Spoiler alert; this will probably be a multi-part series that won’t get wrapped up until a few weeks after NAB. But I wanted to get started with it anyway since it’s all still fresh in my mind. A few people asked me about our equipment set up, what we rented, how we configured it and what the overall system looked like, so we’ll start there. Eventually, I’ll do some more in-depth reviews of specific gear, but for now, we’ll just concentrate on the overall system.
Bringing Back Monitors
Well, technically, the monitor position. For the past 20 months, we’ve been doing most of our monitoring via the M-48s (for the band) and wedges mixed from FOH for the vocals. This year, our worship leader wanted to put all the vocals on IEMs. Since we were going to have eight BGVs for Good Friday (plus the eight M-48s); and a choir plus three BGVs and seven M-48s for Easter, I knew that we’d need help. Since my friend Kevin Sanchez was available, we booked him for monitors. However, we don’t have enough wireless IEMs or even a monitor desk anymore, so we needed some additional gear.
The MADIRack in the picture is for output to the IEMs, and also took in a few auxes I sent from FOH.
We rented 10 channels of Sennheiser G2 and G3 (mostly G3) wireless for the vocal team, and used our in-stock Shure IEMs for the band (in conjunction with the M-48s—our normal set up). For the desk, we decided to bring in a DiGiCo SD10 for FOH, and moved our SD8 to monitors. Since DiGiCo does rack-sharing so well, we ran all the inputs through our normal DigiRack and simply digitally split it out to both consoles. The FOH SD10 was gain master, and the SD8 tracked it perfectly. We could have done it the other way, but I needed to keep the levels good for the M-48s (which splits off the SD10 at FOH).
Once we got everything configured (making sure the SD10 was the Audio Master and the clock master), it all worked perfectly. I could make changes to preamp gain safe in the knowledge that the SD8 would track that gain and not mess with IEMs Kevin was mixing. The rest of our audio chain was pretty normal; save for the Waves SoundGrid server that was attached to the SD10. I hadn’t planned on using any Waves for the weekend, but since they were there, I did. But that warrants another post. And the results may surprise you…
Lighting it Up
We’ve rented a variety of fixtures over the years for Good Friday, and this year we changed it up again. My LD, Thomas Pendergrass, came up with a plan to use ten rented VariLight VL2500s along with our six Martin 518s and eight High End Studio Color 575s. Though we spent less this year than any year in recent memory, we actually had 24 moving lights on stage, which led to some pretty impressive looks. We also deployed our twelve ColorBlasts to light up our set pieces (dubbed the “hourglasses”). We put three at the top and bottom of each piece.
The hourglasses (for lack of a better term) were taken from something I saw on ChurchStageDesignIdeas. They were made up of nothing more than 3/4” EMT (electrical conduit) and 2” wide, white landscape marking tape. The marking tape is a 2 mil vinyl tape that we gaffed to the EMT. The EMT was hung from the truss with safety cables (secured at one end to a pipe with tie line so it wouldn’t move around), and weighted with sandbags on the floor. We just stretched the tape from top to bottom leaving about 4” of space between each piece. They took less than 2 hours to make and cost about $70. And we’ll use the EMT in our student room this summer when I re-run the video lines.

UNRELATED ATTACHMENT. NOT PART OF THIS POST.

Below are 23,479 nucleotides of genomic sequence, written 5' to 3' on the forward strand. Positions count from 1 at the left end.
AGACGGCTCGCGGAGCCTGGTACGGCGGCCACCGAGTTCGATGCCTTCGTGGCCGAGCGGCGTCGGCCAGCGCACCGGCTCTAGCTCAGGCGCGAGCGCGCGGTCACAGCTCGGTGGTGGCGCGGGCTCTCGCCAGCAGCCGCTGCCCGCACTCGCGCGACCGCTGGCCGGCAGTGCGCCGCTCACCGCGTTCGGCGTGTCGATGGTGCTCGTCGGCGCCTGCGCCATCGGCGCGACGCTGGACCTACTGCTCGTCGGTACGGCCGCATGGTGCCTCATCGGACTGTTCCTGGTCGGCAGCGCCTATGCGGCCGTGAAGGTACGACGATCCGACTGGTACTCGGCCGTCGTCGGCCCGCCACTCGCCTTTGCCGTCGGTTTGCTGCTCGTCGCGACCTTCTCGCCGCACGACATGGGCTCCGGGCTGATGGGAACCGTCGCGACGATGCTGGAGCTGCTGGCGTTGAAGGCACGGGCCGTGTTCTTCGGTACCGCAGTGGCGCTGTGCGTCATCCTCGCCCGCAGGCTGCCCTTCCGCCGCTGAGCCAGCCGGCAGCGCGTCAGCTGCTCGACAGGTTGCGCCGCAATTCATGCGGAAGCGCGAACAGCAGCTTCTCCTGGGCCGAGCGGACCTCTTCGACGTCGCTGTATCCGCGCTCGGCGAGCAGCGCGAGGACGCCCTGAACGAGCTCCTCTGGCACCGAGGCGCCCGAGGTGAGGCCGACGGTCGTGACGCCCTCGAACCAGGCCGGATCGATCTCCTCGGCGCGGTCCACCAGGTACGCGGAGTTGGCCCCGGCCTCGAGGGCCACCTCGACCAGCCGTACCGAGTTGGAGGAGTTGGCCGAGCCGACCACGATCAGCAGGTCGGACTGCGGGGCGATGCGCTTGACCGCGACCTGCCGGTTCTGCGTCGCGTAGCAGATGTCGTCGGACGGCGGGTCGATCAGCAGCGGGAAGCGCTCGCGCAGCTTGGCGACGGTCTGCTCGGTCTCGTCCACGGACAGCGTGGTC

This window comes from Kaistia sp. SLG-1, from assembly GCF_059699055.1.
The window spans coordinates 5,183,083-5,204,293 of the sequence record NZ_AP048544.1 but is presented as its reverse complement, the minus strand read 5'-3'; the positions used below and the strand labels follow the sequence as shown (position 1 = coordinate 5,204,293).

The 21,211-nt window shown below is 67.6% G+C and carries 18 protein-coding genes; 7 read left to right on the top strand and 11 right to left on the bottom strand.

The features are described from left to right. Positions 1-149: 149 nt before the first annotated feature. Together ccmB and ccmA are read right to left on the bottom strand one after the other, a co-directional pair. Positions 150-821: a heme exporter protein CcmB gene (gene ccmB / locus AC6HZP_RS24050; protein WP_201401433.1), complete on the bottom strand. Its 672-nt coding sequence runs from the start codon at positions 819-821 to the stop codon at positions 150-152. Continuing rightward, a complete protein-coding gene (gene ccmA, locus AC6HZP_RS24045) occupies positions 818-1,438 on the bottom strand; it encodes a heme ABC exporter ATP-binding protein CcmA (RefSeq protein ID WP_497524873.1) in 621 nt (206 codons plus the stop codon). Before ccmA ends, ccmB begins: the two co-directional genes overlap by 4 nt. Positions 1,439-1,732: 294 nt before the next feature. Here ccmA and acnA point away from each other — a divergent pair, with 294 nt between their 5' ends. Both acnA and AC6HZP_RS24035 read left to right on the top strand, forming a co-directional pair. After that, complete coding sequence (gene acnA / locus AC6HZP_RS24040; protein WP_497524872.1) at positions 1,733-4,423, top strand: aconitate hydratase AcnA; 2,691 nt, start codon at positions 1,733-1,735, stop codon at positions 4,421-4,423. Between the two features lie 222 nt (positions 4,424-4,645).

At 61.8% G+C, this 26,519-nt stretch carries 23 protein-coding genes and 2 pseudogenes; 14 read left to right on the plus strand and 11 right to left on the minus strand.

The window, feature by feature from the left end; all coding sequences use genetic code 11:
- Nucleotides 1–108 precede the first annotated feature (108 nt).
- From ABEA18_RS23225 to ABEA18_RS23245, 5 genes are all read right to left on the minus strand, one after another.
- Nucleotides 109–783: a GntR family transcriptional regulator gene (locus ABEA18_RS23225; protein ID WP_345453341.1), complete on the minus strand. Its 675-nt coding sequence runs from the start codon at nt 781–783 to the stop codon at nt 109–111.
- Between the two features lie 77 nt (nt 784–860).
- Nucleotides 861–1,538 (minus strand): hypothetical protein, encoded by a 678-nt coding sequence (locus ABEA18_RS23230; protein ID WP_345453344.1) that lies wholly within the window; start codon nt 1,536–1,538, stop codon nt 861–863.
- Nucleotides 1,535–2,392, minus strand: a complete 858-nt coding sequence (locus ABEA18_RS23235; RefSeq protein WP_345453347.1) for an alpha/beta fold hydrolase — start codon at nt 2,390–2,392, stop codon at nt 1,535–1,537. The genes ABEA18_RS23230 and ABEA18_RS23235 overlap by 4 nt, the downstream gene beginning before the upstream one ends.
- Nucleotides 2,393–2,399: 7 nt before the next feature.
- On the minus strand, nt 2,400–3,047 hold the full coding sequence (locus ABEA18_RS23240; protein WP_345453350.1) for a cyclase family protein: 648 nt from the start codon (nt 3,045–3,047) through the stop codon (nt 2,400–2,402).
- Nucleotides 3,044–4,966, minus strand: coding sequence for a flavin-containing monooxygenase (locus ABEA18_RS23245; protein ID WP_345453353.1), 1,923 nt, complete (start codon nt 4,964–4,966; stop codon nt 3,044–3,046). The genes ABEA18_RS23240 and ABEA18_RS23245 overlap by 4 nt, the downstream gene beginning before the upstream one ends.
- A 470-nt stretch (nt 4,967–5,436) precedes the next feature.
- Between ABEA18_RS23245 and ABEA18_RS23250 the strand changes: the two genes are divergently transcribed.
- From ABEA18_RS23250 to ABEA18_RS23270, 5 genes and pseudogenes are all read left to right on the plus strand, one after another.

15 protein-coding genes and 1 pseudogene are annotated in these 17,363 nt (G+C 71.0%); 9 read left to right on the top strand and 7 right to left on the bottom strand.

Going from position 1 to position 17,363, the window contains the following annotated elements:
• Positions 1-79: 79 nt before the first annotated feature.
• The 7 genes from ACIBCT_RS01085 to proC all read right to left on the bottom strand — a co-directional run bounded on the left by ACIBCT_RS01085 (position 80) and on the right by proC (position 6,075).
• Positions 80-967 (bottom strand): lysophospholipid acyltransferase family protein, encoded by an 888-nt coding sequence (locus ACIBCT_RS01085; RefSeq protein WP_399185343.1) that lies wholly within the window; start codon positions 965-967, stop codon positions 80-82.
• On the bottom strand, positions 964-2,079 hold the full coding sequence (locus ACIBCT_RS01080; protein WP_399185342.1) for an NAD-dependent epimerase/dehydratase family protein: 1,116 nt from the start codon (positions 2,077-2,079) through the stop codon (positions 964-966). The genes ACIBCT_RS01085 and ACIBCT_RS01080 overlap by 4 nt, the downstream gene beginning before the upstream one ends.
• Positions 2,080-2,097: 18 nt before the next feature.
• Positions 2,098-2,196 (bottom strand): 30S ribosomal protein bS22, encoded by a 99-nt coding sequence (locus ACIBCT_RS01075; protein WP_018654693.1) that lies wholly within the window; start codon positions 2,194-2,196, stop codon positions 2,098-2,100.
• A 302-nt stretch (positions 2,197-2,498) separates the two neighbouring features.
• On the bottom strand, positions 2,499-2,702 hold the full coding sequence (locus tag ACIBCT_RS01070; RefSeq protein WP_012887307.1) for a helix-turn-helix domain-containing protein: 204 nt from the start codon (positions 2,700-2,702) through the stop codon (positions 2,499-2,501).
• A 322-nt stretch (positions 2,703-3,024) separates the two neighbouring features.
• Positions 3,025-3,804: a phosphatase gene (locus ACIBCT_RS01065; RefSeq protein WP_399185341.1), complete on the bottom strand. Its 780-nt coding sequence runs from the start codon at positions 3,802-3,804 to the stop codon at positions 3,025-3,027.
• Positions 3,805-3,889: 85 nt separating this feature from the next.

Our Good Friday service is really amazing. It’s a “no spoken word” service; everything is conveyed through text, video and song. Over the last three years, I’ve been through the service over 20 times (between services, rehearsals and virtual soundcheck), and it wrecks me every time. During this service, we do no front lighting of the band; it’s all back and side light. In fact, the light is really more of an atmospheric element. We run a ton of haze and do a lot of beam effects, something the VL2500s do very well.
One of our many Good Friday Lighting looks.
We also played around with what I called my ghetto sub array to really enhance the earthquake effect we do during this service. It worked out well enough that I ended up using it all weekend.
Easter is basically the same band set up as Good Friday (only we loose percussion). This year, instead of a large vocal team, we had a 19 person choir plus our worship leader and three BGVs. I was pretty sure our DPA 4098s would work OK for the choir, but I have been itching to try the new 2011s since they were announced last year at NAB. Finally having an excuse, I called my friend Jarrod at DPA and asked if I could get a set. I hung them side-by-side with the 4098s so I could directly compare them. And that will be the subject of a separate post, but I can tell you that the choir sounded great. Even though there were only 19 people, we got them to 94 dBA SPL in the house before there was even a hint of feedback.
As Easter is celebration, we light it up a lot more than Good Friday. It’s the exact same light plot; we just use things differently. For both services, Thomas did a great job conveying the right mood through lights.
There is a lot more to say about both services, and what went into it, but it will have to wait. Stay tuned, I’ve got lots of pictures!
What cool gear did you get to play with for Easter?
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